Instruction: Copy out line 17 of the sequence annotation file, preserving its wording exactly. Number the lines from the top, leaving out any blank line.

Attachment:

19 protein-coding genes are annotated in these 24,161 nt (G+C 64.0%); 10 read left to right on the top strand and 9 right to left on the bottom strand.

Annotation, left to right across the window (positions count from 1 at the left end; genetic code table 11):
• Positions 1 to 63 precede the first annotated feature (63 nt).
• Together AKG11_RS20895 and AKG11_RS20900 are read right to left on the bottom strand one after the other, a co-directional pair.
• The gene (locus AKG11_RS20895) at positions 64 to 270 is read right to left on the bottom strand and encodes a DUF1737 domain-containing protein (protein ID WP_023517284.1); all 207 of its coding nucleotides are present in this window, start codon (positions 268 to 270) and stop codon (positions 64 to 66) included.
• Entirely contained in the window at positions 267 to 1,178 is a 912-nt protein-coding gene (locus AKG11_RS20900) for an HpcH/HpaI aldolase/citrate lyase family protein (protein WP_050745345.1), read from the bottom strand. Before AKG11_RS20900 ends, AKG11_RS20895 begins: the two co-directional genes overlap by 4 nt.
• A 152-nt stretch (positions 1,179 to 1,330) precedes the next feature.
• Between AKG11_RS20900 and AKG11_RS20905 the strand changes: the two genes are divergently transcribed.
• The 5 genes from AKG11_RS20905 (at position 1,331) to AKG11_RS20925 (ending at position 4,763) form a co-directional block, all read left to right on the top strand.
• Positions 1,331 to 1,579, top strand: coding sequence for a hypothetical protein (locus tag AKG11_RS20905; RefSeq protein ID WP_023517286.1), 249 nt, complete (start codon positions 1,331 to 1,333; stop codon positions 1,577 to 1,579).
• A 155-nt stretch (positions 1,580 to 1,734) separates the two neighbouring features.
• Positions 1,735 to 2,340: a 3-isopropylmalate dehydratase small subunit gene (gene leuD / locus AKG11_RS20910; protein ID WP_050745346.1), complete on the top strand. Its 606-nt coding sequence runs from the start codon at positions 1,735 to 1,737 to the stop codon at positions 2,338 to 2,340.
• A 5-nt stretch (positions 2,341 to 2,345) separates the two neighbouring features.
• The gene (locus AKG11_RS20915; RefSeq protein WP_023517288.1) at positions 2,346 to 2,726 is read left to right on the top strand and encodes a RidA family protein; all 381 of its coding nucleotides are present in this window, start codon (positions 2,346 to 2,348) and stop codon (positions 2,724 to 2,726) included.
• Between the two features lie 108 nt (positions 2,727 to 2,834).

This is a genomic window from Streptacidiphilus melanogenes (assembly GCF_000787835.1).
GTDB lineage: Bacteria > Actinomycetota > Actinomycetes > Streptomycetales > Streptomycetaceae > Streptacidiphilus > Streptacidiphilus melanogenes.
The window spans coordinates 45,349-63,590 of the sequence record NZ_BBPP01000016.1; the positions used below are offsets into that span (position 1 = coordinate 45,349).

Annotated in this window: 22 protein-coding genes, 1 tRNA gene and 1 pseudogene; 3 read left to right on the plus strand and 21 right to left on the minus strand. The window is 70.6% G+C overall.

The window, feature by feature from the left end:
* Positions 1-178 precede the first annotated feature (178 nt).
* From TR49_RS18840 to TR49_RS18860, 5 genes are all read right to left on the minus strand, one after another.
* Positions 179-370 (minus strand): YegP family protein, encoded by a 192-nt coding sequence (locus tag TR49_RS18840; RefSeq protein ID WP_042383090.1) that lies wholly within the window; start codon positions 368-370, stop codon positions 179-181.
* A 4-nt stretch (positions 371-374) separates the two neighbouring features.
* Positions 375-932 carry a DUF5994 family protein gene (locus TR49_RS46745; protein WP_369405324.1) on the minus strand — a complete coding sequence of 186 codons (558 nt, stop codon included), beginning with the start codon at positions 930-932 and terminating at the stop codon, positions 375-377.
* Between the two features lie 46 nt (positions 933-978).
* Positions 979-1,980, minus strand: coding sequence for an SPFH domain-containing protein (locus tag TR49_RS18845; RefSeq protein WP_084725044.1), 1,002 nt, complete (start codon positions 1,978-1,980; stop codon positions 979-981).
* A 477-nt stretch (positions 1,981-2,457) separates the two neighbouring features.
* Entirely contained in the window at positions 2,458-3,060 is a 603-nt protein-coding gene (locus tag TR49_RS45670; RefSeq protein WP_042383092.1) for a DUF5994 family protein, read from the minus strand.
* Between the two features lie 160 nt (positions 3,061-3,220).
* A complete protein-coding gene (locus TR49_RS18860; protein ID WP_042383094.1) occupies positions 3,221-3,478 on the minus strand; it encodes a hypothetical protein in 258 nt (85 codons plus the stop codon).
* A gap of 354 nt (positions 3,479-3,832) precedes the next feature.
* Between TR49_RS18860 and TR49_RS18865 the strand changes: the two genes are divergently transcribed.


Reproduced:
GTDB lineage: Bacteria > Actinomycetota > Actinomycetes > Streptomycetales > Streptomycetaceae > Streptacidiphilus > Streptacidiphilus melanogenes.